With each passing year, the world’s population increases. When we review the statistics provided by the United Nations, it is expected that in the next 30 years, the world’s population will increase by 2 billion people. By 2050, we are expected to have 9.7 billion people living on Earth, and another 50 years after that, another 2 billion more will be added – thus reaching a stratospheric total of 11 billion people. With such numbers, we return to the eternal dilemma about the equitable allocation of resources and how – whether – it will be possible to sustain so many people if it is already proving difficult to feed our current population. How can Latin American foodtechs solve these challenges?
The food industry in Latin America.
Faced with these great questions that arise, it is imperative to start looking for sustainable solutions that provide answers to these problems in the long term, and in fact, not many people may know this, but Latin America can play a very important role within the food industry.
The characteristics of the continent indicate that it may be possible to turn Latin America into a powerhouse in food production. There are sufficient talent, production capabilities, infrastructure and natural resources.
Latin America has long been considered a developing continent that lags behind more advanced economies in the “Western” world, but the agrifood industry holds strong potential to drive the continued socioeconomic development of the region significantly.
The current state of Latin America.
In reality, Latin America is already the largest food producing region on the planet, due to its expansive territory, its geographic diversity, and the economy of all the countries of the region. The continent is home to 38% of all the arable land in the world. As if this were not enough, a quarter of all food exports in the world originate from Latin America.
Despite all this, Latin America is also the protagonist of one of the most regrettable food tragedies. Studies by the FAO (Food and Agriculture Organization of the United Nations) revealed a painful reality: Latin America and the Caribbean are responsible for 20% of the world’s food waste. As if this were not enough, the rate of malnutrition have been rising considerably since 2014, with up to 42.5 million people suffering from malnutrition in 2018 alone.
To make the contrast even more tragic, the region’s obesity rates have been increasing; in 2016, more than 60% of adults in the region were classified as overweight or higher.
Food safety and sustainability.
The corruption existing at the governmental level in the continent has made it difficult to develop and implement the policies and measures required to alleviate these issues. This can be seen very clearly in the existing social disparities in the region.
In order to develop efficient food production plans, innovation is required to address these sources of inefficiency, both in terms of resource allocation and supply chain optimization.
In the same way, it is necessary to develop more effective programs that provide more efficient answers to the productive processes of each country. It must be taken into account that many Latin American nations still operate on old models and plans, whose efficiency may be questionable in contemporary times. However, far from all this being a problem, it should be seen as an opportunity: to create disruptions in the sector that could drive considerable progress.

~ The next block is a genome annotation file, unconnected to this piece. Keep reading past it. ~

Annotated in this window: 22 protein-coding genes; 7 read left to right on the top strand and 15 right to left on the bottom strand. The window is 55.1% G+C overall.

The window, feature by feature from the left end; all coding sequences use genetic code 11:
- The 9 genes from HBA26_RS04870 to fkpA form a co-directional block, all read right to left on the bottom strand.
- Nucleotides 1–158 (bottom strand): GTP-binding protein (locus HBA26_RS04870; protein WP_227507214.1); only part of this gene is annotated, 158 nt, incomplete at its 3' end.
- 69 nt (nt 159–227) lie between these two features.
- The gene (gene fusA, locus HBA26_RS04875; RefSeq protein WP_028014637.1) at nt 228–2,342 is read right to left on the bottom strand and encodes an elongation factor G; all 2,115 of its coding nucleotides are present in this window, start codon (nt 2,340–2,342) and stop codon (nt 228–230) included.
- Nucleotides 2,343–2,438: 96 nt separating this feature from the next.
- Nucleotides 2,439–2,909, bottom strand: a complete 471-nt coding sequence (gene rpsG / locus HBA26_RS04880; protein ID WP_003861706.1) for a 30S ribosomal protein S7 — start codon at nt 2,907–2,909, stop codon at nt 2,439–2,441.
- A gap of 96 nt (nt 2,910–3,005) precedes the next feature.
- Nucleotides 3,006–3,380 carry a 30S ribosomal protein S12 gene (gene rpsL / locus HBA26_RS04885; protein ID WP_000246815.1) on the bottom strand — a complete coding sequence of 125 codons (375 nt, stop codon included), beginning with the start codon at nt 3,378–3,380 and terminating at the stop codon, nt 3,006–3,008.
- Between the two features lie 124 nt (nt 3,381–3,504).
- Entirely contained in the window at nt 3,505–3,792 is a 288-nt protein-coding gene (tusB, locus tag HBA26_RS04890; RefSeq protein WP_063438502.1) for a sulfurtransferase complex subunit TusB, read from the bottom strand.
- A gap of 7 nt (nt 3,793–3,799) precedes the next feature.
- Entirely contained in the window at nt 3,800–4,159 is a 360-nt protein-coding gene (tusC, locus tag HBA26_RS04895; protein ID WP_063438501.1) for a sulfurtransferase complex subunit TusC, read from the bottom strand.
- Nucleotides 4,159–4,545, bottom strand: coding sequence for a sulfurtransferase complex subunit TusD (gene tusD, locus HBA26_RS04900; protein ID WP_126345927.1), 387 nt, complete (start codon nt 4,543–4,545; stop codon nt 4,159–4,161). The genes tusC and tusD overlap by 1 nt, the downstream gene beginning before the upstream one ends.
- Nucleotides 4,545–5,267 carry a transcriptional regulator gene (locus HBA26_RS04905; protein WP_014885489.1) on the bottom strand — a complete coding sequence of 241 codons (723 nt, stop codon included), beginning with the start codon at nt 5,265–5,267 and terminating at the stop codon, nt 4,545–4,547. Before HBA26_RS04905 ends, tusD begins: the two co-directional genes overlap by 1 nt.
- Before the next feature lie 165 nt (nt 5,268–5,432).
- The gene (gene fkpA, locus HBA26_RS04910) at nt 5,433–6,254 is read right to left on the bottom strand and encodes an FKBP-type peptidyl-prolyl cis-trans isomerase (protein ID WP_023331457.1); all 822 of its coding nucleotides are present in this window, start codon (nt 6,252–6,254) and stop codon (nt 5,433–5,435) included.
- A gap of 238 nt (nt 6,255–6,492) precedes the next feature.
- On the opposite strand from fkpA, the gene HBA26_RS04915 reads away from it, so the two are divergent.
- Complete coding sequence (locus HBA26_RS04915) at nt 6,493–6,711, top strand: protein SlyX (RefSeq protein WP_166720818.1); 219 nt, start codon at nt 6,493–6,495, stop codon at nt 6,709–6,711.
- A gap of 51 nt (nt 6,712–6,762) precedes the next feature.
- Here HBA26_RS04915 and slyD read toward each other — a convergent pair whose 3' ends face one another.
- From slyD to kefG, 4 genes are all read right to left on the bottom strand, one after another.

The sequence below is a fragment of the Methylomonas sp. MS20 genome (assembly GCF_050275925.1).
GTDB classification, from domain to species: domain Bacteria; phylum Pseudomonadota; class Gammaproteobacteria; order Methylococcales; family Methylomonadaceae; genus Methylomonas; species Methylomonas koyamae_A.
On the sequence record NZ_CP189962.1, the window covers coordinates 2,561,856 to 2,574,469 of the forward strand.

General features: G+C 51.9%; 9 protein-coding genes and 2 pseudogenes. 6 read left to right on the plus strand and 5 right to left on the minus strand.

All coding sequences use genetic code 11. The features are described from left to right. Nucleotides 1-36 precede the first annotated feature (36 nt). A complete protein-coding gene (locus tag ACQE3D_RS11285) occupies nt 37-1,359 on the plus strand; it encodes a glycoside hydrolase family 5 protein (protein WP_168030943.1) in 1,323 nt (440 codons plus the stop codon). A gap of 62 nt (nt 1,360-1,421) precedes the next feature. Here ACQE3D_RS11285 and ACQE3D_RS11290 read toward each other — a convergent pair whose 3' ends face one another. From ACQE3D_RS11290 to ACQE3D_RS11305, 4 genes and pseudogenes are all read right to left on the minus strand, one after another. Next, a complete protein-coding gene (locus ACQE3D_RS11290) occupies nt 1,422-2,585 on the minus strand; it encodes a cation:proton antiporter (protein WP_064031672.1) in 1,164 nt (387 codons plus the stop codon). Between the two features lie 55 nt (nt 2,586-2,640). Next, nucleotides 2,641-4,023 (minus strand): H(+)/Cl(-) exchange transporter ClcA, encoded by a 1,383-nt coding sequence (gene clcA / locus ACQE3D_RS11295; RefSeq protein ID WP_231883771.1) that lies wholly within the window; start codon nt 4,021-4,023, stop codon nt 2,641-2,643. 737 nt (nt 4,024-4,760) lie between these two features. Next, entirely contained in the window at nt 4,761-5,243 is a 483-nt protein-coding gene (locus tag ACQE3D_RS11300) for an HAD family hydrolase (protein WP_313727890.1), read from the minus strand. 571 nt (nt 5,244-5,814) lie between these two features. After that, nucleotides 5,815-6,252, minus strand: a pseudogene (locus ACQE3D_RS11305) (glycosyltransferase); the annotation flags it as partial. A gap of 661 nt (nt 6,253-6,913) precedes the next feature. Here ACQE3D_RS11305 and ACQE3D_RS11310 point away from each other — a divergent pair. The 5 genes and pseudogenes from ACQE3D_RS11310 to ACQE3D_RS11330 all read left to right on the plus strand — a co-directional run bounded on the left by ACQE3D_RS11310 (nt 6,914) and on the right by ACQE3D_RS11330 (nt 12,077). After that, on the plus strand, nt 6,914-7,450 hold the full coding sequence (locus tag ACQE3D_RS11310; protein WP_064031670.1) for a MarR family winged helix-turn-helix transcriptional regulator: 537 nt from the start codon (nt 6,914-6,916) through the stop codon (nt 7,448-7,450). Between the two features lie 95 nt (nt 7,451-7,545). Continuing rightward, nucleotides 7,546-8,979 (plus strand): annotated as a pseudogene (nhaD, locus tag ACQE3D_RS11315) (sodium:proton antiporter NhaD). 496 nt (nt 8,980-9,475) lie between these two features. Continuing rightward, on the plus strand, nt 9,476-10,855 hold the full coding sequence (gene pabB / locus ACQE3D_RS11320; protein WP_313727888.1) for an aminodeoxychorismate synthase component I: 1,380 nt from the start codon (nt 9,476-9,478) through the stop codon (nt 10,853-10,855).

The disruption of foodtech startups.
Every aspect of our daily lives is being impacted by new technologies, from Big Data to the metaverse, and in many ways, the future looks phenomenal. However, when we look at the progress made in food production, we can see that none of this has been able to truly penetrate this sector.
Seeking to resolve the existing obsolescence within food production, the so-called foodtech startups were born, which seek to bring innovation to the sector while seeking to solve various challenges such as sustainability and technological development.
Latin American foodtech startups are companies, projects and entities on the continent using different technological advances such as the Internet of Things, Big Data, Artificial Intelligence and smart contracts to be agents of change in the transformation of the agri-food industry.
Foodtech startups seek the total transformation of the sector, from processing to distribution and consumption.
The impact of foodtech startups.
Foodtech communities carry out research and development projects trying to provide creative and technological solutions to important challenges for humanity such as population growth and its repercussions. They also seek solutions to other problems such as climate change, increases in food production, and environmental sustainability. Another important aspect in which many startups begin to pay attention is in the reduction of food waste and methods to increase overall efficiency in food production.
These types of companies, today, are still a minuscule part of the sector, but they are at the vanguard of technological advances in a sector that has begun to demonstrate strong symptoms of stagnation.
More and more Latin American foodtech companies are listing on NASDAQ and the potential of this sector is convincing many market analysts. Specialized studies such as the Global Food Tech Market Analysis & Forecast 2016-2022 have valued food tech companies at more than USD 250 billion by 2022.
These Latin American foodtech startups have the vision of developing a multitude of projects that will bring about a new agrifood revolution in the continent in order to respond to the different needs of the sector within the region.
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